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History of Political Economy (1 June 1971) 3 (2): 265–277.
Published: 01 June 1971
... a stupendous palace ereclted upon the granite of self-interest. It was not a narrow foundation: “though the principles of oommon prudence do not always govern the con- duclt of every individual, they always influence that of the majority of every class or order.”l The immensely...
History of Political Economy (1 June 2011) 43 (2): 413–415.
Published: 01 June 2011
..., at the expence of other people, the natural preference which every man has for his own happiness above that of other people, is what no impartial spectator can go along with. Every man is, no doubt, by nature, first and principally recommended to his own care; and as he is fitter to...
History of Political Economy (1 March 1970) 2 (1): 197–198.
Published: 01 March 1970
... 123 of the first English printing of Keynes’s General The- ory,l the following sentence appeared : But in every interval of time the theory of the multiplier holds good in the sense that the increment of aggregate demand is equal to the increment of aggregate investment multiplied by...
History of Political Economy (1 March 1981) 13 (1): 161–162.
Published: 01 March 1981
... reference source. The quality of treatment accorded to the various economists referred to is highly uneven. Kalecki is treated in ten lines of text, Schumpeter in twenty lines. (Schumpeter’s History of Economic Analysis, which has a similar scope, pales the book under review in every respect...
History of Political Economy (1 September 2000) 32 (3): 693–694.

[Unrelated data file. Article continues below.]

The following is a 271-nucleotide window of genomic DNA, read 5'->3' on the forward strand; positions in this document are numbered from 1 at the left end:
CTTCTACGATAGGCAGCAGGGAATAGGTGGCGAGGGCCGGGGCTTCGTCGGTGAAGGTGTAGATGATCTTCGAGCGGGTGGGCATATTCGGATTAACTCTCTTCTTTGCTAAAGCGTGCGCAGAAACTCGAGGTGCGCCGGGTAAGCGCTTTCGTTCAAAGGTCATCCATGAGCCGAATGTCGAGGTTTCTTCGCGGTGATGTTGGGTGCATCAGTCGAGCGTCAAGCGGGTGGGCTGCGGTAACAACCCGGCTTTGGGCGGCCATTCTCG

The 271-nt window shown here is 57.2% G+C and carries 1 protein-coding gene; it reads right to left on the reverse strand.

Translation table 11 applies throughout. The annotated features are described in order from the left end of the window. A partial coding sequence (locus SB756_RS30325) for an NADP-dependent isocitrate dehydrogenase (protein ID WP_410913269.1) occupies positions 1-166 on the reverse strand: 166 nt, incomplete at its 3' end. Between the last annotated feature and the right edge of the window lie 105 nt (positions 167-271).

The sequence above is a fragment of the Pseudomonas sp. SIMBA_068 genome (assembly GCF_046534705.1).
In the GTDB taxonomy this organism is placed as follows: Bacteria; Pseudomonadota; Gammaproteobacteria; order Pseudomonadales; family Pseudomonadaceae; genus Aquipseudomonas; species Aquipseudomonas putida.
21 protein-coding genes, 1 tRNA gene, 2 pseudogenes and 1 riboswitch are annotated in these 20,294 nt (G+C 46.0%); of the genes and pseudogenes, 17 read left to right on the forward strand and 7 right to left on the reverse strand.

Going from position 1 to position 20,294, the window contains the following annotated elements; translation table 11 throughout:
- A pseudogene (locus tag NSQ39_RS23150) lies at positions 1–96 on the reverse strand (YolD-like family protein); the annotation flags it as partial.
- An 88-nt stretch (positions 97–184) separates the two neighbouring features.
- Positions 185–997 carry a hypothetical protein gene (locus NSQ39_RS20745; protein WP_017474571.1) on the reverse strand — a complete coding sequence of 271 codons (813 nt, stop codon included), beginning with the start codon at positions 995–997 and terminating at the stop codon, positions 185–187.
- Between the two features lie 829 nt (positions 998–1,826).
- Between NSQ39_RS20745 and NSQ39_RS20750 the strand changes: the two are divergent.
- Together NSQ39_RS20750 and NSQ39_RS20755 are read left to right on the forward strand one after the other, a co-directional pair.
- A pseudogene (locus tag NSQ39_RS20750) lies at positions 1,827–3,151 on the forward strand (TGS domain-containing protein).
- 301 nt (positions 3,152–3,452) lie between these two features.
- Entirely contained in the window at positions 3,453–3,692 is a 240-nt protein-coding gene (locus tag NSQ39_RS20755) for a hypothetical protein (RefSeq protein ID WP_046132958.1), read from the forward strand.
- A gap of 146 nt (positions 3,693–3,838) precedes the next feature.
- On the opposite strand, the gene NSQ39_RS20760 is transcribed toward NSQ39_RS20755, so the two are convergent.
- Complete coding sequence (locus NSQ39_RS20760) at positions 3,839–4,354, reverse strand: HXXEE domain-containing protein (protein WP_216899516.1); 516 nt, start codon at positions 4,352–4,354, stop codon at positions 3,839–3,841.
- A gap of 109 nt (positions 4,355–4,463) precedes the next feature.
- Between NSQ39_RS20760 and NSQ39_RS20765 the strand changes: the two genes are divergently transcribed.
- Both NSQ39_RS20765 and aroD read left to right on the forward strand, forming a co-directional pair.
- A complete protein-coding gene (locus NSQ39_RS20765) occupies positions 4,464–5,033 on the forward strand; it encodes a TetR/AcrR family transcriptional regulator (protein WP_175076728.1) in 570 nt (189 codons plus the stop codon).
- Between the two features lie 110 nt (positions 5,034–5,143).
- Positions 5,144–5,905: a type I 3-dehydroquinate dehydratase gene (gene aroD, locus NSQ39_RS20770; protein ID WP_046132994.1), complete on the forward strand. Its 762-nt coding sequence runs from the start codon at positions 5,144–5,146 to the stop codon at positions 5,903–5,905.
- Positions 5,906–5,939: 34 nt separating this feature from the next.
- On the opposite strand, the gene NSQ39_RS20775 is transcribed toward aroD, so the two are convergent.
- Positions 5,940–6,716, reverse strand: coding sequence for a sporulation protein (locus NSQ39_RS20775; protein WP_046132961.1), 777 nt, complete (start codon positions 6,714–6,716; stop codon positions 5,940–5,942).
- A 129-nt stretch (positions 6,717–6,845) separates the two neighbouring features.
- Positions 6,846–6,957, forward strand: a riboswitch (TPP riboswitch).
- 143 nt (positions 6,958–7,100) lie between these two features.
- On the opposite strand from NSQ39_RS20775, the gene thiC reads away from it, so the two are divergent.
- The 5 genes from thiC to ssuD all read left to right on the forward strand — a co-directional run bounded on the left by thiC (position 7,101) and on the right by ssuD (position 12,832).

Published: 01 September 2000
..., 1999. xvi; 380 pp. $74.95. Whenthe author of one great book, The Golden Age of the Quantity Theory (1991), writes another, it really is too much, and such is the case with the one before us. As every historian of economic thought knows, pre-Keynesian macroeconomics was the quantity theory of...
History of Political Economy (1 September 1975) 7 (3): 372–378.
Published: 01 September 1975
... husbandman, or a weaver, or a builder-in order that we might have our shoes well made; but to him and to every other worker was assigned one work for which he was by nature fitted, and at that he was to continue working all his life long and at no other.”6 This view of economic organization...
History of Political Economy (1 September 1975) 7 (3): 395–396.
Published: 01 September 1975
... responds that this is not the meaning of cooperating with nature. “It is true enough . . . that every human intervention in an eco- system is likely to disturb the workings of that system in a way that is detri- mental to some member of it. . . . But it by no means follows . . . that every...
History of Political Economy (1 March 1969) 1 (1): 4–7.
Published: 01 March 1969
.... Duke Professor of Economics. His performance of every duty reflected his deep sense of equity and his constant faith in his fellow man. It also reflected his kindness and keen interest in Duke students, in their work at Duke, and in their continued growth after graduation. He knew by name...
History of Political Economy (1 March 1979) 11 (1): 157–165.
Published: 01 March 1979
...: 106) is not general, but historical, “concerning the entail- ment of estates in primogeniture.” Marx continues by saying: “Landed property, as it were, continually inherits the first born of the House as the attribute fettered to it. Every first-born in the series of landed proprietors...
History of Political Economy (1 March 1990) 22 (1): 1–18.
Published: 01 March 1990
... of the extensive division of labor that character- ize commercial societies are, in Smith’s view, systematic as well as pervasive: “It is remarkable that in every commercial nation the low people are exceedingly stupid. The Dutch vulgar are eminently so, and the English are more so than the...